This site uses cookies to improve your experience and to provide services and advertising. By continuing to browse, you agree to the use of cookies described in our Cookies Policy. You may change your settings at any time but this may impact on the functionality of the site. To learn more see our Cookies Policy.
OK
Dublin: 5 °C Friday 13 December, 2019
Advertisement

Millions of US residents braced as Storm Barry nears hurricane strength as it approaches coast

Forecasters predict heavy rains, a potential storm surge and flooding reminiscent of 2005′s Hurricane Katrina.

Alan and Dot Richardson wear ponchos as they walk along Bourbon Street in the French Quarter in New Orleans.
Alan and Dot Richardson wear ponchos as they walk along Bourbon Street in the French Quarter in New Orleans.
Image: David J. Phillip

MILLIONS OF RESIDENTS in Louisiana are today braced for Tropical Storm Barry, which is threatening the southern US state and its largest city New Orleans with potentially disastrous rainfall and flooding.

Authorities ramped up evacuations, airlines cancelled flights and flood gates slammed shut as the National Hurricane Center (NHC) forecast the strengthening storm would reach hurricane status today and roar ashore along the state’s central coast.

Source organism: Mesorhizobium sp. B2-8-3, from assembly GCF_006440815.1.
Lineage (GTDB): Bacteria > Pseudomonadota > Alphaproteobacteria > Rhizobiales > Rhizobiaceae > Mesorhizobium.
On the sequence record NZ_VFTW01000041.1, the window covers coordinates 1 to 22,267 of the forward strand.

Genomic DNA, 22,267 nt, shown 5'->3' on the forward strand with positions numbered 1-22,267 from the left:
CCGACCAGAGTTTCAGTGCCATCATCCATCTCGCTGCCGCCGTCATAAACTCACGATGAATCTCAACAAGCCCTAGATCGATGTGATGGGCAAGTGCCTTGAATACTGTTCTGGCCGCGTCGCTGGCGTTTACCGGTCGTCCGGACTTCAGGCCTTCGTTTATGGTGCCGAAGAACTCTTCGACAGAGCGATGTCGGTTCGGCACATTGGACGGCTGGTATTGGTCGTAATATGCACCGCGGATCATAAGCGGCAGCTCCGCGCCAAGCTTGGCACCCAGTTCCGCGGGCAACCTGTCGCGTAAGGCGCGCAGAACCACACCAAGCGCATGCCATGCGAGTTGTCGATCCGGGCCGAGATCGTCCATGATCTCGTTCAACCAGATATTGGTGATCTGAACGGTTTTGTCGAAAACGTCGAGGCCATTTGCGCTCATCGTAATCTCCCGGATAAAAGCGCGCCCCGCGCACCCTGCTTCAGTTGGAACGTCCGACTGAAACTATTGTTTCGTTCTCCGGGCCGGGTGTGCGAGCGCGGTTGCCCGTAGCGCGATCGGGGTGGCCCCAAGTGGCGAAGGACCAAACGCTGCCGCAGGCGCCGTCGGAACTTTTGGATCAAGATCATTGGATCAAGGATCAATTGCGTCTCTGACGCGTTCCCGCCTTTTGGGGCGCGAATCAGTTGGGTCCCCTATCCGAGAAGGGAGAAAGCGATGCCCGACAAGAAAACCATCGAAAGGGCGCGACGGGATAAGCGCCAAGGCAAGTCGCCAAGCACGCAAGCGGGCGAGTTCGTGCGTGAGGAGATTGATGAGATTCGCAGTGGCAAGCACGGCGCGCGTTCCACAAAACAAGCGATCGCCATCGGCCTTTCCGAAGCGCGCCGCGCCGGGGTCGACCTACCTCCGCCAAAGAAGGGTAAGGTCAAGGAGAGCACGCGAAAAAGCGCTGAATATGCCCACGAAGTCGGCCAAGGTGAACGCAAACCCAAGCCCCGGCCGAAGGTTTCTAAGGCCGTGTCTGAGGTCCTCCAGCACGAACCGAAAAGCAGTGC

The large storm system currently in the Gulf of Mexico brings heavy rains, a potential storm surge and flooding that pose a threat reminiscent of 2005′s deadly Hurricane Katrina.

Thousands packed up and left their homes as flood waters hit low-lying areas like Plaquemines Parish, where road closures left some communities isolated as they braced for Barry’s arrival.

By early Saturday the storm was packing winds of 100 kilometres per hour, just shy of hurricane strength, and around 193 kilometres south-west of New Orleans, according to the NHC.

Dozens took shelter in Plaquemines’s Belle Chasse auditorium, while others headed inland to stay with friends or relatives and avoid what the NHC called “life-threatening flooding” to coastal and river areas.

Governor John Bel Edwards said New Orleans was well prepared to withstand the storm, but urged vigilance by residents across the state, as authorities called on people to stay off the streets.

“No one should take this storm lightly, and I urge everyone to remain informed,” Edwards said on Twitter.

New Orleans Mayor LaToya Cantrell urged people to stay indoors last night, but the city’s famed party atmosphere was far from extinguished just hours ahead of the storm.

In the French Quarter entertainment district, revelers wearing plastic bead necklaces drank “hurricane” cocktails and sang arm in arm as they walked down Bourbon Street, while couples danced to a zydeco band in the Tropical Isle’s Bayou Club.

Tropical Weather The flood wall near the Long-Allen Bridge in Morgan City Source: Rogelio V. Solis/PA Images

If the storm becomes a hurricane, it would be the first of the Atlantic season, which runs from June to November.

With Barry threatening massive rainfall across several southern states, federal emergency declarations were issued to help free up resources to address the storm.

“We could be looking at widespread major flooding across several river basins,” the NHC said.